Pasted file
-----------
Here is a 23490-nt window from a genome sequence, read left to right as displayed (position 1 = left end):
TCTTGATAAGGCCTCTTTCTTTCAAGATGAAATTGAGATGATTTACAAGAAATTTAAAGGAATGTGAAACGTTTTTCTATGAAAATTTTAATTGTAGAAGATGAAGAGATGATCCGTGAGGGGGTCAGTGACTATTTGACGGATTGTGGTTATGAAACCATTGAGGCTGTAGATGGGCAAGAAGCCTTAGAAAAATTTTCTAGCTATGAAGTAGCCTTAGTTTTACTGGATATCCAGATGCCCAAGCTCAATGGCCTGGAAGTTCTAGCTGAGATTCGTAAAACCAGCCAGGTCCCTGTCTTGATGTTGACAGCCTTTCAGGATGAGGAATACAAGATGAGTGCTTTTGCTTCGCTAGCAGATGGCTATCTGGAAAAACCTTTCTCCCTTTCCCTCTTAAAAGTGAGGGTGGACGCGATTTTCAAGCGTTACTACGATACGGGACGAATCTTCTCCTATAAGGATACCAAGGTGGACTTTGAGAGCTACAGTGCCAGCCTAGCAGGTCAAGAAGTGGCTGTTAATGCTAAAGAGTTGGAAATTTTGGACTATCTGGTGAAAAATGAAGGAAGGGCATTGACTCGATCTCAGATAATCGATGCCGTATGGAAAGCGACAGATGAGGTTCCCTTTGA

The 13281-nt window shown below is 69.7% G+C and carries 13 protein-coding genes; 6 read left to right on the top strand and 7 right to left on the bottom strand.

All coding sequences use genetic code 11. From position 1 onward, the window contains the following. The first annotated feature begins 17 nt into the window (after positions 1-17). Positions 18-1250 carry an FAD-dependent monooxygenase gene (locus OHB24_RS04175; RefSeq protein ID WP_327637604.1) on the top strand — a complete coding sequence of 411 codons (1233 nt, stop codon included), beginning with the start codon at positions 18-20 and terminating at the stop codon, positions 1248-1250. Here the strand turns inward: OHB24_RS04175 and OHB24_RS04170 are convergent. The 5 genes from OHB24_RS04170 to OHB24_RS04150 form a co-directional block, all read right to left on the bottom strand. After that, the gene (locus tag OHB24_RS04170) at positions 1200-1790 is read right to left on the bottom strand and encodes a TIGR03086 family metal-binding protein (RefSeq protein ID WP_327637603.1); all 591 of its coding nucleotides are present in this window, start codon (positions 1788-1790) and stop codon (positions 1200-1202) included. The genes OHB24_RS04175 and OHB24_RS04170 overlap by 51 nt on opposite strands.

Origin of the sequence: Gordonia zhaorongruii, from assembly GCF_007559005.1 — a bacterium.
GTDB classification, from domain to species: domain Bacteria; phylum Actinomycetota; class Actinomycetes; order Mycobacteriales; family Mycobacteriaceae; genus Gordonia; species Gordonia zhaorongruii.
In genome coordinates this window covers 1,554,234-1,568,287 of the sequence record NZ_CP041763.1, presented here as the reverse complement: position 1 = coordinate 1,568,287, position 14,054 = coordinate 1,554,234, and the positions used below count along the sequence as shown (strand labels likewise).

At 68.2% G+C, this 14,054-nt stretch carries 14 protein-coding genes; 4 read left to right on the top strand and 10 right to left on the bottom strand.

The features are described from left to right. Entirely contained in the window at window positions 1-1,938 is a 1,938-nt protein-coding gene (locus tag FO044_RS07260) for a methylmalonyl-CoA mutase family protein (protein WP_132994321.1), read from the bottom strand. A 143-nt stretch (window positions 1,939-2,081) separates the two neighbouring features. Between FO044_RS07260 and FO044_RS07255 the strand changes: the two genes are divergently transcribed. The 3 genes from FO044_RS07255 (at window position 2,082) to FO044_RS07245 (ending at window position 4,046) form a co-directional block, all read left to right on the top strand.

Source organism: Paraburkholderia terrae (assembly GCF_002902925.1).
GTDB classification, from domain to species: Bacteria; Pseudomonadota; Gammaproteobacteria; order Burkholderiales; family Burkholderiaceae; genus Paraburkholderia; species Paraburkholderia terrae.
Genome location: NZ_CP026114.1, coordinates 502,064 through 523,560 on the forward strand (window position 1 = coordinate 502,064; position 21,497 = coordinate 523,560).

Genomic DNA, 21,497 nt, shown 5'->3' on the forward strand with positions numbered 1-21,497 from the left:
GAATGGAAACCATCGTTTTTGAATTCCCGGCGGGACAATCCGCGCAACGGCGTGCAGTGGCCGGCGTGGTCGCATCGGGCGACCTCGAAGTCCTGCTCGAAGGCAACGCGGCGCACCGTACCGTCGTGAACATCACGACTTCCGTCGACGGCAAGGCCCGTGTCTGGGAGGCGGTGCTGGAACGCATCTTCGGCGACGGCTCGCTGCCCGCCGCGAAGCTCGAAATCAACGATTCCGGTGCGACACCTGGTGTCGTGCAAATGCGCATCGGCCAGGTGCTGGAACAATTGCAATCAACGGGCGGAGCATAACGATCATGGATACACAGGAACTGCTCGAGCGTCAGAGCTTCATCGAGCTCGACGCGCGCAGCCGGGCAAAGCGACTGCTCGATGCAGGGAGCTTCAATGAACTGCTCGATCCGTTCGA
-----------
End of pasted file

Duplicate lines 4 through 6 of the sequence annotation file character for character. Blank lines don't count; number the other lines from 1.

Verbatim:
All coding sequences use genetic code 11. From position 1 onward, the window contains the following. The first annotated feature begins 17 nt into the window (after positions 1-17). Positions 18-1250 carry an FAD-dependent monooxygenase gene (locus OHB24_RS04175; RefSeq protein ID WP_327637604.1) on the top strand — a complete coding sequence of 411 codons (1233 nt, stop codon included), beginning with the start codon at positions 18-20 and terminating at the stop codon, positions 1248-1250. Here the strand turns inward: OHB24_RS04175 and OHB24_RS04170 are convergent. The 5 genes from OHB24_RS04170 to OHB24_RS04150 form a co-directional block, all read right to left on the bottom strand. After that, the gene (locus tag OHB24_RS04170) at positions 1200-1790 is read right to left on the bottom strand and encodes a TIGR03086 family metal-binding protein (RefSeq protein ID WP_327637603.1); all 591 of its coding nucleotides are present in this window, start codon (positions 1788-1790) and stop codon (positions 1200-1202) included. The genes OHB24_RS04175 and OHB24_RS04170 overlap by 51 nt on opposite strands.

Origin of the sequence: Gordonia zhaorongruii, from assembly GCF_007559005.1 — a bacterium.
GTDB classification, from domain to species: domain Bacteria; phylum Actinomycetota; class Actinomycetes; order Mycobacteriales; family Mycobacteriaceae; genus Gordonia; species Gordonia zhaorongruii.